- Analytical Facilities
- Diversity, Equity and Inclusion
- >> Information For <<
Mountain building, our ancient atmosphere, glaciers, volcanoes, or deformation of the Earth’s lithosphere — our faculty study a range of Earth system processes to understand our dynamic planet using advanced analytical facilities, modeling, field work and more. Explore to learn more about our geology and geophysics faculty.
Researchers in this area study the interplay of magmatic, volcanic and ore-forming processes in all tectonic environments on Earth, such as rift zones and spreading centers, continental and oceanic subduction zones and mantle hotspots. This research involves substantial field work on land and at sea, as well as geochemical and geochronological work supported by world-class laboratory facilities. Researchers also use quantitative modeling of petrologic, volcanic and geodynamic processess.
Earth’s climate is ever changing. In the geologic past our planet has seen climatic extremes such as “snowball Earth” episodes when tropical regions were ice-covered, and “hothouse” intervals such as the Eocene when tropical vegetation grew in Antarctica. These past global climatic changes, and the traces they have left behind, are a natural laboratory for studying how Earth’s climate works – a pressing goal as our planet faces profound ongoing climate and sea-level change. With a main focus on the Quaternary period (the last 2.6 million years), CEOAS paleoclimate researchers are working to reveal Earth’s past climatic changes by collecting and analyzing deep sea and lake sediment cores, polar ice cores and glacial and other sedimentary deposits from around the world. They use state-of the art climate and sea level models to understand the drivers of climate change, and develop new climate proxies and culture live microorganisms as tools to investigate the past.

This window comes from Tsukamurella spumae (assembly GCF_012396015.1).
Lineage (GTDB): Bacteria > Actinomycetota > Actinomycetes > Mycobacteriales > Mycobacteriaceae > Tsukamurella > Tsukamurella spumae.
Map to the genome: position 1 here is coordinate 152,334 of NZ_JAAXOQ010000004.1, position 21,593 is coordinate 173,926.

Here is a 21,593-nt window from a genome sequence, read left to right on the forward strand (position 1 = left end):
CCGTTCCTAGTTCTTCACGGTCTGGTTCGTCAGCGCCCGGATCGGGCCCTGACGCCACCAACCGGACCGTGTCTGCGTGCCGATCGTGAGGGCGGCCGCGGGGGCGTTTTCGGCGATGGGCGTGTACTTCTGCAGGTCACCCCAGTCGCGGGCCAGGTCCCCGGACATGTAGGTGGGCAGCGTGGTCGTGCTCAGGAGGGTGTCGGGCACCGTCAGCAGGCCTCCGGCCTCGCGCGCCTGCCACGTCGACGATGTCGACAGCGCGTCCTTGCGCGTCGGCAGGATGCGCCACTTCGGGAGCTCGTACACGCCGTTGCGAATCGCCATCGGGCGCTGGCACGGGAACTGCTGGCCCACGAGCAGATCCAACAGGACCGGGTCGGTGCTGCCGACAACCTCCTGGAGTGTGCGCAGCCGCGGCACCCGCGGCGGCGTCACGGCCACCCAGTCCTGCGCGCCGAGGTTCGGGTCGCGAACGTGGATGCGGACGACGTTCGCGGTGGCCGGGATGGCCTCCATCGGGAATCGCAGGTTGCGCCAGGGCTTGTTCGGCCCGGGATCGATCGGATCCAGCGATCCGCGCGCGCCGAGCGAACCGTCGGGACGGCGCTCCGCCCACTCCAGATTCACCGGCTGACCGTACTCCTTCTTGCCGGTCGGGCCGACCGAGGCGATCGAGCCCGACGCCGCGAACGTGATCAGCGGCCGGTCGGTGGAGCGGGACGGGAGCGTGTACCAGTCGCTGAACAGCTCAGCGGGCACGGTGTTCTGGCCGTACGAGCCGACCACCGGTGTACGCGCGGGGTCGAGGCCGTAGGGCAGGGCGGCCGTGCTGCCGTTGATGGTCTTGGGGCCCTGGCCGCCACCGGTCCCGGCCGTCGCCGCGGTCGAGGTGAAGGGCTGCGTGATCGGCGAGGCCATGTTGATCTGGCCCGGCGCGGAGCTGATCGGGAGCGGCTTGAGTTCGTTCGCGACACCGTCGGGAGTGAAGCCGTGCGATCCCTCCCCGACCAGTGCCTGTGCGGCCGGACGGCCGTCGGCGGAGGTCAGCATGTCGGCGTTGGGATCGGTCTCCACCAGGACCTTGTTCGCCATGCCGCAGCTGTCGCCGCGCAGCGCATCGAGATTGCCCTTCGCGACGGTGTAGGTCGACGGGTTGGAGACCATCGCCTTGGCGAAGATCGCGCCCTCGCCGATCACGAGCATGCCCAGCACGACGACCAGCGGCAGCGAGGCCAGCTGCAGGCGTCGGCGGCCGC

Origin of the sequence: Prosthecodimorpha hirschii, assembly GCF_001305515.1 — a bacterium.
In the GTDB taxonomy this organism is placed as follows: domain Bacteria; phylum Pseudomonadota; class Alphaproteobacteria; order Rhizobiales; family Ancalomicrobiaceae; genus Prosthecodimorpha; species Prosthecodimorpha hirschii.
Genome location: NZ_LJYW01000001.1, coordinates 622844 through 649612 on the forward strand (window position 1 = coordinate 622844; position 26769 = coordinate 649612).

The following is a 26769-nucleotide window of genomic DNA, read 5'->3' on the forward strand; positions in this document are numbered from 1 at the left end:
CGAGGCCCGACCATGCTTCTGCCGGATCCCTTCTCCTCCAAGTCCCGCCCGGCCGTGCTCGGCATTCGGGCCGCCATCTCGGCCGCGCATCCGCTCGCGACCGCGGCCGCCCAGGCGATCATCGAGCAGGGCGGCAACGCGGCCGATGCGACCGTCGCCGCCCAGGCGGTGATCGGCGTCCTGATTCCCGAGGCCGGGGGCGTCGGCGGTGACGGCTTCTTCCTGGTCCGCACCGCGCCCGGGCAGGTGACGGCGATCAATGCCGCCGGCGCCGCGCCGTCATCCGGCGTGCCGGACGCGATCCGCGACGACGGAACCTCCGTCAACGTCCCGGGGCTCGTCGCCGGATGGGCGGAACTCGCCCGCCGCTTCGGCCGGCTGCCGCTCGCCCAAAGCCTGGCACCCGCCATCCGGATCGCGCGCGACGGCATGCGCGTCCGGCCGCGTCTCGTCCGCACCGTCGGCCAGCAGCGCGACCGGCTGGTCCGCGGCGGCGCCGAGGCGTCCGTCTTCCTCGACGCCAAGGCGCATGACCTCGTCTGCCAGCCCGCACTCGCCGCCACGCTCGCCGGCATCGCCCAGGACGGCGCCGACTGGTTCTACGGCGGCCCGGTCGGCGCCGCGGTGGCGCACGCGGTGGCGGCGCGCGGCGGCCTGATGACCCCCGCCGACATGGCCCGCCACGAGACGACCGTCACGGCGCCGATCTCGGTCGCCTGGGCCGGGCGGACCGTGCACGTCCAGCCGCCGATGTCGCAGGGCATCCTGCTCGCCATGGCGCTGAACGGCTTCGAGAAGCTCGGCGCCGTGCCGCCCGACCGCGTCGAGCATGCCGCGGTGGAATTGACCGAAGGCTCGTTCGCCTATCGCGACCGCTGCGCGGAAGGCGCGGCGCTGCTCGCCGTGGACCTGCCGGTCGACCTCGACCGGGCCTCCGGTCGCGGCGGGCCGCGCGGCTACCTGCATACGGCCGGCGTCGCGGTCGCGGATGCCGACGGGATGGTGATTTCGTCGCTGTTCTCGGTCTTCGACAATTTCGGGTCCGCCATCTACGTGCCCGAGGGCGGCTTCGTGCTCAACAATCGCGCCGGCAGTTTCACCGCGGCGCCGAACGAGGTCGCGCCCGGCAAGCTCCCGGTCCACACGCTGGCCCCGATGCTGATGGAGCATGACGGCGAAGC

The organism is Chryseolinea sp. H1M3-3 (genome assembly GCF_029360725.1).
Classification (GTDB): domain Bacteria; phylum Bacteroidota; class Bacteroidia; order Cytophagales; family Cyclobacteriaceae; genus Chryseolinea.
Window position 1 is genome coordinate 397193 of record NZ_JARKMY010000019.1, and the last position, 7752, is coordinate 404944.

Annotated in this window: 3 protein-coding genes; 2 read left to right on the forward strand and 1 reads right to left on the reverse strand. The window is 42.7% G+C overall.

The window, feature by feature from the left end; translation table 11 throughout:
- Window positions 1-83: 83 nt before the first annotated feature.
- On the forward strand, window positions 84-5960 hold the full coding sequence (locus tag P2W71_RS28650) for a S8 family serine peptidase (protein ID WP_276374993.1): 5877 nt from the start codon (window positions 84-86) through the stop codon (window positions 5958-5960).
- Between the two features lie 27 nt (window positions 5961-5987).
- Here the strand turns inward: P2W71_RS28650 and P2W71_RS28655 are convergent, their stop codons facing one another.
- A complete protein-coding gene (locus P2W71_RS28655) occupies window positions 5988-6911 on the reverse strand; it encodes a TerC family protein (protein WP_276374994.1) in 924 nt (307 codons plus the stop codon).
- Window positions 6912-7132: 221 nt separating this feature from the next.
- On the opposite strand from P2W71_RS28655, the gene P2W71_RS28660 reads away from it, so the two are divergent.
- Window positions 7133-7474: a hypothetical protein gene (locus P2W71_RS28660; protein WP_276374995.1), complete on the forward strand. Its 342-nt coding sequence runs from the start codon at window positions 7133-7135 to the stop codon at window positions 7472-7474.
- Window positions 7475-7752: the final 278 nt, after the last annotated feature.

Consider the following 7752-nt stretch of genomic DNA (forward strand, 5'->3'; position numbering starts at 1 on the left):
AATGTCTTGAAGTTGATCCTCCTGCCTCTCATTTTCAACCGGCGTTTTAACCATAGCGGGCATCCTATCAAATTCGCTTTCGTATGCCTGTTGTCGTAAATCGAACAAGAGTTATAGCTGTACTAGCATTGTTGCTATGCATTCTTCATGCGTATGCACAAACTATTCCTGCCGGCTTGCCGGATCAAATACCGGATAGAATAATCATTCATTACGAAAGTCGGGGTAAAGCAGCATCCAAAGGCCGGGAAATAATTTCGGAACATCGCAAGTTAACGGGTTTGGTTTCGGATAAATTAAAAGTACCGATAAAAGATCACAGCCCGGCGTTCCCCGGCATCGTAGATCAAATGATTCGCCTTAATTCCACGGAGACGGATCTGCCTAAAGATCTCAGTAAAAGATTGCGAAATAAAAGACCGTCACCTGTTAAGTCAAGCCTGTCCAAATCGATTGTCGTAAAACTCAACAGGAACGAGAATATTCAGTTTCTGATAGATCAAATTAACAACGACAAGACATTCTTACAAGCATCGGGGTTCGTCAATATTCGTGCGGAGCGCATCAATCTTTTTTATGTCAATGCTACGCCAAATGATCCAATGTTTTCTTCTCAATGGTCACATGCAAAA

Researchers in this realm study lithospheric deformation in both the terrestrial and marine realms across a range of temporal and spatial scales. Interdisciplinary research efforts include the recurrence interval and behavior of subduction zone earthquakes, spatial and temporal variations in fault slip over millennial time scales, growth and evolution of topography in active orogens, and the interaction among extensional tectonics, transcurrent deformation and magmatic systems.
Researchers use natural and human sources of acoustic, seismic and electromagnetic waves — as well as measurements of gravity, magnetization, heat, fluid flow and ground surface deformation — to probe the structure of the solid Earth at scales ranging from meters to thousands of kilometers. Such techniques enable exploration of a wide variety of problems in Earth history and dynamics, including earthquakes, magmatic plumbing, tectonics and mountain building.
This group studies the nearshore, the narrow edge of the ocean where ocean hazards intersect with human populations and coastal ecosystems. This strongly interdisciplinary work includes studies of the fluid dynamics of nearshore waves and currents as they propagate onto sedimentary coastlines, the erosive response of the coasts to those forces, and the familiar coastal morphologies that result from these interactions.
Research encompasses fluvial and coastal geomorphology, hydrology and biogeochemistry. In collaboration with the broader community of hydrologists, biogeochemists and geomorphologists at Oregon State, this group works to understand the movement and residence times of sediment, water, carbon, nutrients and contaminants in terrestrial and near-shore environments.